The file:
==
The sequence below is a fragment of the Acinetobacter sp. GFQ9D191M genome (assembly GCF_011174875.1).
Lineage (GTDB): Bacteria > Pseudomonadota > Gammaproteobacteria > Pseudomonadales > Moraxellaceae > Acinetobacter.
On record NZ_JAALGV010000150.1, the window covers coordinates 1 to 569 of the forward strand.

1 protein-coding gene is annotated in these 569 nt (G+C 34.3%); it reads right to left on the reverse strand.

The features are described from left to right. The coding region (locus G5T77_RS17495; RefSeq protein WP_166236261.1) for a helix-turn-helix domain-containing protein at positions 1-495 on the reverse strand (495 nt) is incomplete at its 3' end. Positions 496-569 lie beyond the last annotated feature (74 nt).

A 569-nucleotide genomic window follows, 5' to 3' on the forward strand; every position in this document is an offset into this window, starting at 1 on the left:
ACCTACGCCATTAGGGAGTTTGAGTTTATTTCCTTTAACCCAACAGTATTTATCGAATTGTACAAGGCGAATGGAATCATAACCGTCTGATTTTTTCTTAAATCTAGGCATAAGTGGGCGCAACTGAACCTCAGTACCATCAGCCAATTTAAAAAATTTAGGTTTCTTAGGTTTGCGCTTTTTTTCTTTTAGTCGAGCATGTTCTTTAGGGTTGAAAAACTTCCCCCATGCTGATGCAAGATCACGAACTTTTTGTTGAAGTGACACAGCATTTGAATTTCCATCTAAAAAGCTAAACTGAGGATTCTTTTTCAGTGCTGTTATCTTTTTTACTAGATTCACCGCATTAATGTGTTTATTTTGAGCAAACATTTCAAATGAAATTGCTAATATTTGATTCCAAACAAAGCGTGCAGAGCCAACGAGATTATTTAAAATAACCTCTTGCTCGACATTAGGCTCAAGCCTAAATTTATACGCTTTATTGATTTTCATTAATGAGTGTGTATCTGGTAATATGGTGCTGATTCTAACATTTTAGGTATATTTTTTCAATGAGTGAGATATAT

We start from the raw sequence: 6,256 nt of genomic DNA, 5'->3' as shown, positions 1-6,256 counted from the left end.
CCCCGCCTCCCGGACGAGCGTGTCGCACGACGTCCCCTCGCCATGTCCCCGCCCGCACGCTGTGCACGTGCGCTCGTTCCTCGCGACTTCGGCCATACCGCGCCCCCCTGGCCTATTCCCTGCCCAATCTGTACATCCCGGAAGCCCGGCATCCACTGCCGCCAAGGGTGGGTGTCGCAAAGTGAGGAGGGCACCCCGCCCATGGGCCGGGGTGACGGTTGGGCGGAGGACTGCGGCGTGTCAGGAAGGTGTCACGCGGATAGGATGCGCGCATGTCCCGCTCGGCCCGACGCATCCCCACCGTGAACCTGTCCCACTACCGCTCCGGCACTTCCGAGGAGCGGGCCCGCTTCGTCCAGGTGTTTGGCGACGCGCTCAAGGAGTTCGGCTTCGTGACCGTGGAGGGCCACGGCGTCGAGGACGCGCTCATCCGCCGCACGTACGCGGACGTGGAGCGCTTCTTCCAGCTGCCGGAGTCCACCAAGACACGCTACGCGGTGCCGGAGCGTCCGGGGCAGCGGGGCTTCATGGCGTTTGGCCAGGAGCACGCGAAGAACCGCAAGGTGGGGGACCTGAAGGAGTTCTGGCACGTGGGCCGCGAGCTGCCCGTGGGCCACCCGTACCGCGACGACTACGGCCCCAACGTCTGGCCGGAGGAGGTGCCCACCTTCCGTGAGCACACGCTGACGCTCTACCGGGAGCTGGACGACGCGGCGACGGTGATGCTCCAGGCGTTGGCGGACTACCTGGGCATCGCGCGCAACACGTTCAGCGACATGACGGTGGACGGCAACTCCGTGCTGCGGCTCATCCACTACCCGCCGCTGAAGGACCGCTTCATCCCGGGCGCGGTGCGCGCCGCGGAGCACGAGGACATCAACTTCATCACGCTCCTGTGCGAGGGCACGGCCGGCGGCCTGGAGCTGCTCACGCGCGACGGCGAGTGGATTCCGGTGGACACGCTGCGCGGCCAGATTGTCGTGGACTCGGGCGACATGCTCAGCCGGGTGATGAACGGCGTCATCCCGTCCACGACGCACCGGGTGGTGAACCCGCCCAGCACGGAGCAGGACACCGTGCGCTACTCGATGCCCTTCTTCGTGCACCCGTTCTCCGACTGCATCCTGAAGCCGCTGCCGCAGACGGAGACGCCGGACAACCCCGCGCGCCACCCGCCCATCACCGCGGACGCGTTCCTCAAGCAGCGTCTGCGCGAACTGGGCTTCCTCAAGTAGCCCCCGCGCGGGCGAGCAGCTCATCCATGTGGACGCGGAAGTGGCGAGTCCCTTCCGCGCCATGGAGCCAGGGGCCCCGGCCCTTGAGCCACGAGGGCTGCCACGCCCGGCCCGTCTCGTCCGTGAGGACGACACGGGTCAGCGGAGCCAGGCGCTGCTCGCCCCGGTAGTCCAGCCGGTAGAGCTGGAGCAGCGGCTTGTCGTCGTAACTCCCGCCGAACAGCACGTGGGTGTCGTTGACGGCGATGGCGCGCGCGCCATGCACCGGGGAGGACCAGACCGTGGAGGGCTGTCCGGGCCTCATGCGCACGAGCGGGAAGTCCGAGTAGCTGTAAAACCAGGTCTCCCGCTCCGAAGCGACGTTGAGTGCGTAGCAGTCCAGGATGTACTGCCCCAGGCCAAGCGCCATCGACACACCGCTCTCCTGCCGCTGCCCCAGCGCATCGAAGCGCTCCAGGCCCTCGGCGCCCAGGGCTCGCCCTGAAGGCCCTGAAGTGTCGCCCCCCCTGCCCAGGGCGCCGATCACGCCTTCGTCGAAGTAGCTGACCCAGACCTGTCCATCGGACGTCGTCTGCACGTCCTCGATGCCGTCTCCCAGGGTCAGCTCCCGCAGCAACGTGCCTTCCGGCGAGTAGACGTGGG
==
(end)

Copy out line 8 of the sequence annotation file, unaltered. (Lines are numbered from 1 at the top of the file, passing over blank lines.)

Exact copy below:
We start from the raw sequence: 6,256 nt of genomic DNA, 5'->3' as shown, positions 1-6,256 counted from the left end.